Sustainable Economy

Today I found an article in El País about sustainable democracy. Ignacio Sánchez-Cuenca, a sociology professor, suggests that liberalism is finally overtaking democracy, and that technocracy and economical interests will get their victory over the idea of equal participation for all citizens in the decision making processes for society.

For letting such well-made reasoning into their debate pages, El País appear to not have commented at all on the undemocratic processes around the approbation of the Sinde Act, or the Act of Sustainable Economy, that will likely be debated by a subcommittee in the Spanish senate on Monday, rather than going through parliamentary scrutiny. The reason is apparently that the parliament should not have to bother themselves with trivial matters when there are more important issues to discuss.

El País is loyal to PSOE. Ángeles González-Sinde is the Minister of Culture in the Zapatero cabinet. Zapatero is the Spanish president and chairman of PSOE.

Hidden deep in the bowels of text of the Sinde Act, among hundreds of articles on environmental sustainability, are a few articles on criminalization of file-sharing and file-sharing services. These new social phenomena have previously been declared compatible with Spanish law since anything else would be ridiculous, torrent trackers are just a socially accepted modern form of library, and you can anyway not be convicted for something you didn't actually come in touch with.

The Sinde Act will create space for copyright owners to harass Spanish citizens in the same way Americans, Swedish and British citizens have been harassed in the past. Or leave the door open for scammers to harass citizens, like in Germany. If someone thought a constitutional ruling could provide some kind of safe-guard, through being an expression of common norms or general agreement of the values society should uphold, apparently they are wrong.

If someone thought that the legislative institutions of Spain will debate issues against which 200'000 Spanish citizens have protested in an open and democratic manner, apparently they are wrong. 200'000 citizens is nothing. Only 0.05% of the total population. Trivial.

Spain was put on the US Trade Department 301-list in 2008 and have remained there until the 2010 edition. The Sinde Act, or a law that breaks a long-standing tradition of constitutional interpretation in Spain, is a response to this listing and Spanish government representatives have of course been in contact with the US ambassador to find out how to remedy this awkward postition. Since 1974 the 301-lists give the US the right to unilateral trade sanctions. The US is the only country in the world that upholds unilateral sanctions, that is, the US decides on its own to punish a displeasing country. Is that allowed? Technically not. But the World Trade Organisation has approved the practise as long as the sanctions are passed through an arbitration panel. Through the 301-lists the US has also upheld, to the irritation of the globalised free markets, uncomfortable levels of protectionism.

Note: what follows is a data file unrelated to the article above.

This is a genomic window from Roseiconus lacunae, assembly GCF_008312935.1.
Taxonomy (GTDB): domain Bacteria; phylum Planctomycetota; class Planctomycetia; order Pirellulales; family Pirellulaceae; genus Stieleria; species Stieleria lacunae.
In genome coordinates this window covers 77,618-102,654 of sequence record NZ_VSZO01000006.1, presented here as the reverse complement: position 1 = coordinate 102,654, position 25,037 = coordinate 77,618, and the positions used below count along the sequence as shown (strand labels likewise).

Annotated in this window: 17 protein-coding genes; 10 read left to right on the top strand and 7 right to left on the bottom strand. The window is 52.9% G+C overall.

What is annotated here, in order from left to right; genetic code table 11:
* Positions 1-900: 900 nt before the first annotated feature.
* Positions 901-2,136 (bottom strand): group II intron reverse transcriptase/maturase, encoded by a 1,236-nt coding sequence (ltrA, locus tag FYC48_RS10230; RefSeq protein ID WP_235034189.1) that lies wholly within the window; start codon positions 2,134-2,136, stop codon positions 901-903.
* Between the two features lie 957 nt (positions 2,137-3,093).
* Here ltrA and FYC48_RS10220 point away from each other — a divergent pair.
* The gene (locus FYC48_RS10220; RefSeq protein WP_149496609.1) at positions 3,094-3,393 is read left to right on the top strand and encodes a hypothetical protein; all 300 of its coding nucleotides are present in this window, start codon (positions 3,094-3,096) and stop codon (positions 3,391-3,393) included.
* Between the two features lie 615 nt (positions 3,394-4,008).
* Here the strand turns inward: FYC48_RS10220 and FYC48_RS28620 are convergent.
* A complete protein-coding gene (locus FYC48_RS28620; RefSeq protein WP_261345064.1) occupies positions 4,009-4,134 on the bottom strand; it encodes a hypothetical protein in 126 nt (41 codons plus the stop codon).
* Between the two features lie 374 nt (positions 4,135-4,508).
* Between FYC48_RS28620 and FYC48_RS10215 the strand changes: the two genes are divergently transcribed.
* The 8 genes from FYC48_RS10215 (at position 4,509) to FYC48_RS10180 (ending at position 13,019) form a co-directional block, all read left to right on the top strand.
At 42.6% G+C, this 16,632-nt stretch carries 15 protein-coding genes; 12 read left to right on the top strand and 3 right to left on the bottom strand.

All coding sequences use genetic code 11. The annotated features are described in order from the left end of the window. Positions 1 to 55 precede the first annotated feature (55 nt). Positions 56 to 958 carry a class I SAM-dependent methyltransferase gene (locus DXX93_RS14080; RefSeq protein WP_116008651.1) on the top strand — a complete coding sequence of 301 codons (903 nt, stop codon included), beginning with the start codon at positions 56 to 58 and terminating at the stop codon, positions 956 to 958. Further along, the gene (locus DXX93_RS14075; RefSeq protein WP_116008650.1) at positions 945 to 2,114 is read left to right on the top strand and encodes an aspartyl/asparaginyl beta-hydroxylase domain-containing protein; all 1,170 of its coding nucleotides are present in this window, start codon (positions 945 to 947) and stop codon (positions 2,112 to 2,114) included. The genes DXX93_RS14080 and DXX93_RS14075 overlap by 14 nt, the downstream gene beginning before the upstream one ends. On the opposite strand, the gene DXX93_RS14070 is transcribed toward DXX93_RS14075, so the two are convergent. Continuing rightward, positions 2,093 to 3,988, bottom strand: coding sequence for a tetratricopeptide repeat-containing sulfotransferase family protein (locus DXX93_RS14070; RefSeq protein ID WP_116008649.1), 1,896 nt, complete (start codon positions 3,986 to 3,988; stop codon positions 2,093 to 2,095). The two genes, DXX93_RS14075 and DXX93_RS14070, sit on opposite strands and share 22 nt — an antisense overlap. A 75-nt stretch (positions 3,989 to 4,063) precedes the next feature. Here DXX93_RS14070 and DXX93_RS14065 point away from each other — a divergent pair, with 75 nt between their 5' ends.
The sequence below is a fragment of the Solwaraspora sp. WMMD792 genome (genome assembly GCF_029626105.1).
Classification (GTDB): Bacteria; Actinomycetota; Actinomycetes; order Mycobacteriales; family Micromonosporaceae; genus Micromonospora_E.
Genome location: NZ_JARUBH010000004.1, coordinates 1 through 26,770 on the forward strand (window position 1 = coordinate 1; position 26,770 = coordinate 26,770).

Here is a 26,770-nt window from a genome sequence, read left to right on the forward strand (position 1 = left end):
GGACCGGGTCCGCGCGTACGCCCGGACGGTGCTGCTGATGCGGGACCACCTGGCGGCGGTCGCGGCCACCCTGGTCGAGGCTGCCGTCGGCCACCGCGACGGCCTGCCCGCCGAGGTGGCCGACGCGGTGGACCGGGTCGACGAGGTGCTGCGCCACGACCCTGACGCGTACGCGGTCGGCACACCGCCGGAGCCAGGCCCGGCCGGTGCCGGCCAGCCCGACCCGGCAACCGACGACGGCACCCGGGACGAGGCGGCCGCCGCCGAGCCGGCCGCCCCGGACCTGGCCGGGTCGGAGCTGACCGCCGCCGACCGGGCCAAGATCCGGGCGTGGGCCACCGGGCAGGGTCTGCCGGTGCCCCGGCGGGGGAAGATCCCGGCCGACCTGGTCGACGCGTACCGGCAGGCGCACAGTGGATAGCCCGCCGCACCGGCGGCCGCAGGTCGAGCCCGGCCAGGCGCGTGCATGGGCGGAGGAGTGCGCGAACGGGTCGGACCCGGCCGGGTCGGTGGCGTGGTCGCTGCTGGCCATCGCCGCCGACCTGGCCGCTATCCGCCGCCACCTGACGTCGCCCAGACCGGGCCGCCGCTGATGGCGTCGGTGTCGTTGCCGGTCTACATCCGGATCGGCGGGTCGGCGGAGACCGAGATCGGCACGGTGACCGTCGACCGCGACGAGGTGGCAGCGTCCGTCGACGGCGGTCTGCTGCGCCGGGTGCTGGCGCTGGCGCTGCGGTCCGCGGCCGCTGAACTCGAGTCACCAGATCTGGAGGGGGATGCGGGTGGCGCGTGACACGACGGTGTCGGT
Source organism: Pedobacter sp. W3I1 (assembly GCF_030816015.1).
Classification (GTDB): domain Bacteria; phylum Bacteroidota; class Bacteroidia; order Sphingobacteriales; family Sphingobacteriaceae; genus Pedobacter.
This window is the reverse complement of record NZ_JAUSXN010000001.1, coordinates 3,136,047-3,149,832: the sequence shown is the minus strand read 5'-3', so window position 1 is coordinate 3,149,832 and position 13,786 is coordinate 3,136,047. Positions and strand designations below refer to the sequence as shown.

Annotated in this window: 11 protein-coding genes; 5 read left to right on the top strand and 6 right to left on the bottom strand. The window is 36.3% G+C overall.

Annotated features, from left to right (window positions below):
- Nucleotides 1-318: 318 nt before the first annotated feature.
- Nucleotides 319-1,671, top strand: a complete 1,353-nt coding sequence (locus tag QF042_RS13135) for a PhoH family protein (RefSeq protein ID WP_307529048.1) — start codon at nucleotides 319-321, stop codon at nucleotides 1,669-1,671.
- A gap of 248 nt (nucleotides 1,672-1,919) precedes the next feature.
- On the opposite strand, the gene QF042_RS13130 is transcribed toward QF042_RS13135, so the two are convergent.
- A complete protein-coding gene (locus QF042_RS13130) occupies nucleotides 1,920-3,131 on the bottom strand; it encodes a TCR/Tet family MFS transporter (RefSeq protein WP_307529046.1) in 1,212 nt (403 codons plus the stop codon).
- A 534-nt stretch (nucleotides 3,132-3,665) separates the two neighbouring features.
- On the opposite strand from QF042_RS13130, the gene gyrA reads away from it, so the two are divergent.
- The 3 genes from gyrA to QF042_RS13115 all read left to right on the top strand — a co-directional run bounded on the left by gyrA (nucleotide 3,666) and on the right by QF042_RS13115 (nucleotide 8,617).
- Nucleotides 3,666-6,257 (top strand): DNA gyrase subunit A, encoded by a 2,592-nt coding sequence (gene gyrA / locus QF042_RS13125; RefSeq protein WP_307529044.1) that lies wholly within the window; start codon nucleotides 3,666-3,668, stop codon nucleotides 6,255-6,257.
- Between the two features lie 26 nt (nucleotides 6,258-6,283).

These protests, the government and senate must reason, are a sign of poor understanding of global trade, probably conducted by extremists with bandwidth, connectivity and a sense for free culture. Values otherwise not present in the Spanish system. And the rest of Europe is reacting about as strongly as they reacted to the French law recently adopted which allows for arbitrary, non-judicial internet censorship. And the suspicions of professor Sánchez-Cuencas appear to be coming true a lot sooner than he probably wanted. It is three days left until the Spanish democracy is confronted with its fate.

UPDATE: It's probably decent to say that there's senate and parliamentary resistence, right? :)

SUNDAY UPDATE: Spanish internet full of protest-against-Sinde banners.

4 kommentarer

Aha. "Unauthorized access". That's slightly more reasonable then. I was actually rather looking for information on police raids against file-sharers (there was one in Borås? and Linköping?) but I was too lazy to google the news archivers. Preferably I would like some stats on the amount of cease-and-desist letters sent out every year as well, but I guess no one has the responsibility to make that information public. WHICH IS BAD.

We should demand that from APB and the state. :/

I thought it was interesting too that "dataintrång" was translated to "hacking". And that my case, which wasn't related to "unauthorized access", was described by the police as "using too much bandwidth" - which is what script kiddies who DDoS are doing. Whom the newspapers call "hackers".

In either case, yes. I'd like to see some statistics on how many letters they send out. Considering that they have lawful means to retrieve sensitive information, should not the public have the right to know what they're doing with it?

Newspapers typically don't call ddosing "hacking", at least not in European press. "Attackers" I see frequently in European media, but then as I wrote earlier this week in Sweden this has actually turned into "net activist" which, as well, is completely different from both "hackers" and "attackers".

The framework decision on unauthorized access to datasystems I think I recall defining restricting the access of data from a legitimate system as some form of unauthorized access, even though it's non-sensical. I didn't really start looking at this so much yet, but there's a few documents people should be willing to but are of course mostly welcome to scrutinize: COD 2010/0273 on unauthorized access, updating framework decision 2005/222/JHA. It would also be in the parliament legislative observatory under the name COM(2010)517. Puttin any of those document numbers into google will also give you the correct documents.

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